According to IMF forecasts published last week, almost all major economies are expected to post a poorer performance next year — although emerging markets are projected to fare much better than developed countries.
Easing again. The persistently high degree of uncertainty about economic conditions means that quantitative easing (QE) has resurfaced as a policy option after proving controversial in 2009. This is because it is virtually the only tool left in central banks’ armouries — and most governments’ options.
Amid concerns about a slowdown in the US economy during the summer, Federal Reserve chairman, Ben Bernanke, indicated possible recourse to QE.
While the United States is the key actor, there is increasing likelihood of a new round of quantitative easing (’QE2′) across advanced economies.
- United States. The Fed indicated in early August that receipts from maturing mortgage loans could be used to purchase US Treasuries — a policy widely regarded as ‘QE-lite’, as it would simply recycle existing money, rather than allowing the central bank’s balance sheet to shrink. The Fed announced that 1.7 trillion dollars of receipts have been used to launch this last week.
- United Kingdom. Some members of the Bank of England (BoE) have talked about the need to start a new round of QE but the monetary authority has made no firm commitment yet.
- Euro-area. The region seems to be standing aloof at present. However, after expressing reservations towards the policy in 2009, the European Central Bank (ECB) has actually been active in using QE this year as a tool for addressing problems in European bond markets impacted by the Greek crisis.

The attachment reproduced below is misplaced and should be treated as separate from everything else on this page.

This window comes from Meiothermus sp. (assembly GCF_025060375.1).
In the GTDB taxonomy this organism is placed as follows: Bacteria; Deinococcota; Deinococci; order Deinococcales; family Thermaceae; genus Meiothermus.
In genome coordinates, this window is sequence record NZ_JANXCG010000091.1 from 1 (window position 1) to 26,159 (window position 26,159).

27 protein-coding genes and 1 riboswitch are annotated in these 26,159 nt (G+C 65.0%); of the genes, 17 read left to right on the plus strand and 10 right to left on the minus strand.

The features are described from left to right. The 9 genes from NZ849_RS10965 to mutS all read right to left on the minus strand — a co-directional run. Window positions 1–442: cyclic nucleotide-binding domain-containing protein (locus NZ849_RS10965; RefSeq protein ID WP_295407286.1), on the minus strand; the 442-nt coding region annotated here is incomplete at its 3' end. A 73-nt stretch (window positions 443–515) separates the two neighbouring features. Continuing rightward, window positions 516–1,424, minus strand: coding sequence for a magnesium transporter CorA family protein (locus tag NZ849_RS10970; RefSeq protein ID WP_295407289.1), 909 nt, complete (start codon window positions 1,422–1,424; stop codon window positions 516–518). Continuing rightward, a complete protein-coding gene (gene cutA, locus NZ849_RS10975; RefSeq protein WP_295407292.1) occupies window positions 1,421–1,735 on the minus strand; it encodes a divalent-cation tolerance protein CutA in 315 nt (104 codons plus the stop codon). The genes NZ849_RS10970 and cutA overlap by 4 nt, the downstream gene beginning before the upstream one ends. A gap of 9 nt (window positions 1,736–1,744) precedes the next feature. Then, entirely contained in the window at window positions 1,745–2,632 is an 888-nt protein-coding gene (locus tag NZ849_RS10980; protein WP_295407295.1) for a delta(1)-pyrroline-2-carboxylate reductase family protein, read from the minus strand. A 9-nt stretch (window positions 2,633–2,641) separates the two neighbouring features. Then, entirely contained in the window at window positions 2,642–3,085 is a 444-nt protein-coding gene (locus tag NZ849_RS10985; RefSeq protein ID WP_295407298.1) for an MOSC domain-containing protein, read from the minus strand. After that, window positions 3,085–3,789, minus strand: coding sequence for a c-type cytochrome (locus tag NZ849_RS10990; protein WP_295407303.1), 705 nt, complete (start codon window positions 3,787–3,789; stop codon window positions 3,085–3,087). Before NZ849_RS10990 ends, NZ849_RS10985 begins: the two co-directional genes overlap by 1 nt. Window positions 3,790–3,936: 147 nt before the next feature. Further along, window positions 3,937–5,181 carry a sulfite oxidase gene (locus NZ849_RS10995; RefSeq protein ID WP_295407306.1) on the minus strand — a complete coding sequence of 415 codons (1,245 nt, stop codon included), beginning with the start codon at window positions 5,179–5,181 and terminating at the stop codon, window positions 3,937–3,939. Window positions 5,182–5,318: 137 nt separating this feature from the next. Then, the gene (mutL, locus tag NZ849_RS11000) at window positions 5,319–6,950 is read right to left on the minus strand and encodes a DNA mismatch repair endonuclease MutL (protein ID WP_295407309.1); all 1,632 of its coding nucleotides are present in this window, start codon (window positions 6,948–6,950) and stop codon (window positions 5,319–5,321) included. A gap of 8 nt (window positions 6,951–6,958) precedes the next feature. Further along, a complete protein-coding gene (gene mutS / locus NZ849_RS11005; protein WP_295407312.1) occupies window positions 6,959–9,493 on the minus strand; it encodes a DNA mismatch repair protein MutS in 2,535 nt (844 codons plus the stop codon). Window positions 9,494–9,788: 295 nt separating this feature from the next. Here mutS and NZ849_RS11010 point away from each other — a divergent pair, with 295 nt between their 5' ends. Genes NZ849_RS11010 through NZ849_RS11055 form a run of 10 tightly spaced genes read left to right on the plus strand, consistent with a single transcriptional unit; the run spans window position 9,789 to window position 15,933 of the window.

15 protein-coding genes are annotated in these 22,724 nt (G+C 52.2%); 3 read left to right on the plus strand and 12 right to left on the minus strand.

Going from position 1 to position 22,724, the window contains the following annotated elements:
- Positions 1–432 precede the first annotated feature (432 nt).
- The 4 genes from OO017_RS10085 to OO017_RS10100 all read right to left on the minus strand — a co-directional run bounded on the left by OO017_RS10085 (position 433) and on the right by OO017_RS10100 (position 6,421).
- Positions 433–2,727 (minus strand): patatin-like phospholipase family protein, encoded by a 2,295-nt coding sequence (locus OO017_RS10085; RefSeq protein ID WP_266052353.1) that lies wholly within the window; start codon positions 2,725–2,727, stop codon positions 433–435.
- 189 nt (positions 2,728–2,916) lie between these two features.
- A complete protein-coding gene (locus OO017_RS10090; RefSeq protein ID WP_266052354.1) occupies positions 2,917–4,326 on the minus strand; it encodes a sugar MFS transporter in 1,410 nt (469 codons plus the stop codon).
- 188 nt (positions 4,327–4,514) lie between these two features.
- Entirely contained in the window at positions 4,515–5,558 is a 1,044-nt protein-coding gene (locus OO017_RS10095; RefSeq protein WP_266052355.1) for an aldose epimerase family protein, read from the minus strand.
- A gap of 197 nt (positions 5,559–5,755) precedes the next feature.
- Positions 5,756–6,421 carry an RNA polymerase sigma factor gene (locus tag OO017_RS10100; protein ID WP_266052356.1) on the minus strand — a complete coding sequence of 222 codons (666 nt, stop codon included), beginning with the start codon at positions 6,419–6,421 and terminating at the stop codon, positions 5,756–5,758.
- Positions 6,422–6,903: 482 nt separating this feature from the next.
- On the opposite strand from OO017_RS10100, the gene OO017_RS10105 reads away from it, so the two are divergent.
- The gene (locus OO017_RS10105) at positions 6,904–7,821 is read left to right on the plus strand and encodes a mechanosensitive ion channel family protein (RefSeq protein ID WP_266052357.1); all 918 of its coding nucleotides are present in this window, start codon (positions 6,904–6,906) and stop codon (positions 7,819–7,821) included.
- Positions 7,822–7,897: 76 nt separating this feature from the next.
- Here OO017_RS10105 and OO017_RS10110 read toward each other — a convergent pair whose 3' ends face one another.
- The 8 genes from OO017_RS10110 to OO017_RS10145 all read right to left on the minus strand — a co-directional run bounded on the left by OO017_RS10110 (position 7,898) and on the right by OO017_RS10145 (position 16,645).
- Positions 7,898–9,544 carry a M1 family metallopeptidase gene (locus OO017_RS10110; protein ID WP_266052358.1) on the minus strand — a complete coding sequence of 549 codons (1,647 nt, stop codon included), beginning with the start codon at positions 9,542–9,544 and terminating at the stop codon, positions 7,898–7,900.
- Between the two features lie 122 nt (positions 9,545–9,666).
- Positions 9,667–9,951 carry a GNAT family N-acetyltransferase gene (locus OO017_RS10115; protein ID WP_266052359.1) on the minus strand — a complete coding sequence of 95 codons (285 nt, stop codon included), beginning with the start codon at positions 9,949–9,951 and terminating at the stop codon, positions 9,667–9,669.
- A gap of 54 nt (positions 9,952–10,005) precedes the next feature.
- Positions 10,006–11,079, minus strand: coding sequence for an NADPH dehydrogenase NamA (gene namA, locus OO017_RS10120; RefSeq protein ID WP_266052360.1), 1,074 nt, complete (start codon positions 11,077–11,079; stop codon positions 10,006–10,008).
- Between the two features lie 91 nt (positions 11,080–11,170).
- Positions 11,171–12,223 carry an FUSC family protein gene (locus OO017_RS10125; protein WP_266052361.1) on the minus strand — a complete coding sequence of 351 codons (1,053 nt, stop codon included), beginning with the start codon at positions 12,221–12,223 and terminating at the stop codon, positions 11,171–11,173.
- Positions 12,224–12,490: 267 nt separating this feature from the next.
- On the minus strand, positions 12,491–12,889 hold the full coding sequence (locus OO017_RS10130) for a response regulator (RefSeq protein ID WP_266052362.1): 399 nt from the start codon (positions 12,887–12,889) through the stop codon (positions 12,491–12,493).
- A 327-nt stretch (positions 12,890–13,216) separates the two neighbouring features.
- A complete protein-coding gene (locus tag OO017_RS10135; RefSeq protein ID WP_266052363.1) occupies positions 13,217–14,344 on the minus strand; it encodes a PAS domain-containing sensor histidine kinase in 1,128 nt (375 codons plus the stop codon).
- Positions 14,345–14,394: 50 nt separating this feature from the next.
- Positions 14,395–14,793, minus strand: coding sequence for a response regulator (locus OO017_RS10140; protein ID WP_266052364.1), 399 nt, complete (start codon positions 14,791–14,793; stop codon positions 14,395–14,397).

Impact. For the United States, the ‘QE-lite’ policy will maintain a flatter yield curve, as the Fed benchmark rate will be kept at 0.25%. Everything else being equal, and depending on maturities purchased, the Fed’s policy of purchasing almost 2 trillion dollars worth of US Treasuries could trim some 10-20 basis points off yields. This should feed into the banking and mortgage markets, helping stimulate recovery in credit and domestic demand.
Currencies. As talk of QE has grown in recent weeks, the dollar, and to some extent sterling, have weakened, especially against the euro. With or without QE, such changes in market sentiment could persist as news on the United States and Europe will shift backwards and forwards in terms of which economies are growing most strongly and which are posing problem.
Outlook. QE2, if finally implemented in advanced economies, will be far more modest than the first round, but even so could provide modest stimulus and help sustain recovery. If the recovery starts to look less fragile and more durable, investment should start to pick up strongly, making use of the cheap money offered by easy central bank policy. However, the risk is that this might also encourage yet more speculative capital flows into emerging markets, increasing the threat of asset bubbles in worst affected countries.